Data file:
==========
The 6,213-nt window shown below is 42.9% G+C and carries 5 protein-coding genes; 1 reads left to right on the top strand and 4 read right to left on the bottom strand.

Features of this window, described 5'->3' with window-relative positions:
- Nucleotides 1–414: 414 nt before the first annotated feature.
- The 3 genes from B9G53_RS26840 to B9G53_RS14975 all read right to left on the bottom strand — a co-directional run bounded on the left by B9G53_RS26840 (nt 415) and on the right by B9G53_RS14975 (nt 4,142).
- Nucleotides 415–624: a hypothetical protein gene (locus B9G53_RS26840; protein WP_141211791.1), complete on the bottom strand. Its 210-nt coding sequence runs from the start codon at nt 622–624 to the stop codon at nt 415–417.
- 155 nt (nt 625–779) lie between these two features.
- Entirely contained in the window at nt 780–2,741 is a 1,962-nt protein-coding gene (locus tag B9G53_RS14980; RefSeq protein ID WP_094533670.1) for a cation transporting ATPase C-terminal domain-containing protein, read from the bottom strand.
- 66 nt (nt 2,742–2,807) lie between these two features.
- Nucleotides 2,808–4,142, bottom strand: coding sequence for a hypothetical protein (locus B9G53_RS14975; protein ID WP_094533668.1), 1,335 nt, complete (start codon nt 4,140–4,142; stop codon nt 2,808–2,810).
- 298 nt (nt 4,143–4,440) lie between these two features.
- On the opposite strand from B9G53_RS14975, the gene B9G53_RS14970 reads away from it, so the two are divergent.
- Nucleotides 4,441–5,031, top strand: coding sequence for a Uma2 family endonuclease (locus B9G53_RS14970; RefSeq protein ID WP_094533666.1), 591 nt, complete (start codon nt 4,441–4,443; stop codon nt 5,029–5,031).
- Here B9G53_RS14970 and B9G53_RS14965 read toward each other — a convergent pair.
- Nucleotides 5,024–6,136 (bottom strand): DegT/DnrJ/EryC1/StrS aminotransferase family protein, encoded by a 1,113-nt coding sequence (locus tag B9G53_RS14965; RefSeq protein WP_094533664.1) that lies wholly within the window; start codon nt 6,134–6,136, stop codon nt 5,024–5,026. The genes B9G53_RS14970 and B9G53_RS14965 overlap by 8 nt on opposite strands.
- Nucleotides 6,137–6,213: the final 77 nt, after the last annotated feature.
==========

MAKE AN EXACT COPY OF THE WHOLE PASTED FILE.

The 6,213-nt window shown below is 42.9% G+C and carries 5 protein-coding genes; 1 reads left to right on the top strand and 4 read right to left on the bottom strand.

Features of this window, described 5'->3' with window-relative positions:
- Nucleotides 1–414: 414 nt before the first annotated feature.
- The 3 genes from B9G53_RS26840 to B9G53_RS14975 all read right to left on the bottom strand — a co-directional run bounded on the left by B9G53_RS26840 (nt 415) and on the right by B9G53_RS14975 (nt 4,142).
- Nucleotides 415–624: a hypothetical protein gene (locus B9G53_RS26840; protein WP_141211791.1), complete on the bottom strand. Its 210-nt coding sequence runs from the start codon at nt 622–624 to the stop codon at nt 415–417.
- 155 nt (nt 625–779) lie between these two features.
- Entirely contained in the window at nt 780–2,741 is a 1,962-nt protein-coding gene (locus tag B9G53_RS14980; RefSeq protein ID WP_094533670.1) for a cation transporting ATPase C-terminal domain-containing protein, read from the bottom strand.
- 66 nt (nt 2,742–2,807) lie between these two features.
- Nucleotides 2,808–4,142, bottom strand: coding sequence for a hypothetical protein (locus B9G53_RS14975; protein ID WP_094533668.1), 1,335 nt, complete (start codon nt 4,140–4,142; stop codon nt 2,808–2,810).
- 298 nt (nt 4,143–4,440) lie between these two features.
- On the opposite strand from B9G53_RS14975, the gene B9G53_RS14970 reads away from it, so the two are divergent.
- Nucleotides 4,441–5,031, top strand: coding sequence for a Uma2 family endonuclease (locus B9G53_RS14970; RefSeq protein ID WP_094533666.1), 591 nt, complete (start codon nt 4,441–4,443; stop codon nt 5,029–5,031).
- Here B9G53_RS14970 and B9G53_RS14965 read toward each other — a convergent pair.
- Nucleotides 5,024–6,136 (bottom strand): DegT/DnrJ/EryC1/StrS aminotransferase family protein, encoded by a 1,113-nt coding sequence (locus tag B9G53_RS14965; RefSeq protein WP_094533664.1) that lies wholly within the window; start codon nt 6,134–6,136, stop codon nt 5,024–5,026. The genes B9G53_RS14970 and B9G53_RS14965 overlap by 8 nt on opposite strands.
- Nucleotides 6,137–6,213: the final 77 nt, after the last annotated feature.